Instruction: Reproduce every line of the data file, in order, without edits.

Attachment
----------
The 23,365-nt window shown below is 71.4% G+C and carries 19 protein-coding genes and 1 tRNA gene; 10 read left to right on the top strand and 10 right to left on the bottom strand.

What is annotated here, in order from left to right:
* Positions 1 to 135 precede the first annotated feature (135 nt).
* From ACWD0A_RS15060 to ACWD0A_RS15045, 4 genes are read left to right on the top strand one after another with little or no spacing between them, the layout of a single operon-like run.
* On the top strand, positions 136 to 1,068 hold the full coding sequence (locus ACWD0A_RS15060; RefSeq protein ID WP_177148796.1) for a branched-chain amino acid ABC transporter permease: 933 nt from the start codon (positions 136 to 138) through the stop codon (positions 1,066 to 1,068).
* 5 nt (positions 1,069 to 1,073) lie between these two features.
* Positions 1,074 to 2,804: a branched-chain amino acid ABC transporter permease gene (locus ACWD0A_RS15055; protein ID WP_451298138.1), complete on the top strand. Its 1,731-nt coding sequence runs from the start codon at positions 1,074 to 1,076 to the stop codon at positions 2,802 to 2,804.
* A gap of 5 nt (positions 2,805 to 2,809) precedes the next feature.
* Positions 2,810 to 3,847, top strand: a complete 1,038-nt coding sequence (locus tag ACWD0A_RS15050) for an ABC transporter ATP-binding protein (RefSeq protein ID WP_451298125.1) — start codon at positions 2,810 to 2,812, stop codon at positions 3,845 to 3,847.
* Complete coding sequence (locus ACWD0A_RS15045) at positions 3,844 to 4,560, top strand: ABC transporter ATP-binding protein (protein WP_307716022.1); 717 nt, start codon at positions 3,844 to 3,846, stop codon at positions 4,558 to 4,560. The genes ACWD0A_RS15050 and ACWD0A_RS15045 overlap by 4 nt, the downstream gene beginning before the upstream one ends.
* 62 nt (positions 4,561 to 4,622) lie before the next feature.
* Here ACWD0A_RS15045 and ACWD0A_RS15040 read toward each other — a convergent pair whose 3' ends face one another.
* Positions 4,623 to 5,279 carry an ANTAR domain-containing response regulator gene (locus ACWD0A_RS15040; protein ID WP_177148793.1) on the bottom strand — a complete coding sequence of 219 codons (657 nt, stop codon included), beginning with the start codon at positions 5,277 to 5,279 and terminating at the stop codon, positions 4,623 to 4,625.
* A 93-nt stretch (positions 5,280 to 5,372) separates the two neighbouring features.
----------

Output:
The 23,365-nt window shown below is 71.4% G+C and carries 19 protein-coding genes and 1 tRNA gene; 10 read left to right on the top strand and 10 right to left on the bottom strand.

What is annotated here, in order from left to right:
* Positions 1 to 135 precede the first annotated feature (135 nt).
* From ACWD0A_RS15060 to ACWD0A_RS15045, 4 genes are read left to right on the top strand one after another with little or no spacing between them, the layout of a single operon-like run.
* On the top strand, positions 136 to 1,068 hold the full coding sequence (locus ACWD0A_RS15060; RefSeq protein ID WP_177148796.1) for a branched-chain amino acid ABC transporter permease: 933 nt from the start codon (positions 136 to 138) through the stop codon (positions 1,066 to 1,068).
* 5 nt (positions 1,069 to 1,073) lie between these two features.
* Positions 1,074 to 2,804: a branched-chain amino acid ABC transporter permease gene (locus ACWD0A_RS15055; protein ID WP_451298138.1), complete on the top strand. Its 1,731-nt coding sequence runs from the start codon at positions 1,074 to 1,076 to the stop codon at positions 2,802 to 2,804.
* A gap of 5 nt (positions 2,805 to 2,809) precedes the next feature.
* Positions 2,810 to 3,847, top strand: a complete 1,038-nt coding sequence (locus tag ACWD0A_RS15050) for an ABC transporter ATP-binding protein (RefSeq protein ID WP_451298125.1) — start codon at positions 2,810 to 2,812, stop codon at positions 3,845 to 3,847.
* Complete coding sequence (locus ACWD0A_RS15045) at positions 3,844 to 4,560, top strand: ABC transporter ATP-binding protein (protein WP_307716022.1); 717 nt, start codon at positions 3,844 to 3,846, stop codon at positions 4,558 to 4,560. The genes ACWD0A_RS15050 and ACWD0A_RS15045 overlap by 4 nt, the downstream gene beginning before the upstream one ends.
* 62 nt (positions 4,561 to 4,622) lie before the next feature.
* Here ACWD0A_RS15045 and ACWD0A_RS15040 read toward each other — a convergent pair whose 3' ends face one another.
* Positions 4,623 to 5,279 carry an ANTAR domain-containing response regulator gene (locus ACWD0A_RS15040; protein ID WP_177148793.1) on the bottom strand — a complete coding sequence of 219 codons (657 nt, stop codon included), beginning with the start codon at positions 5,277 to 5,279 and terminating at the stop codon, positions 4,623 to 4,625.
* A 93-nt stretch (positions 5,280 to 5,372) separates the two neighbouring features.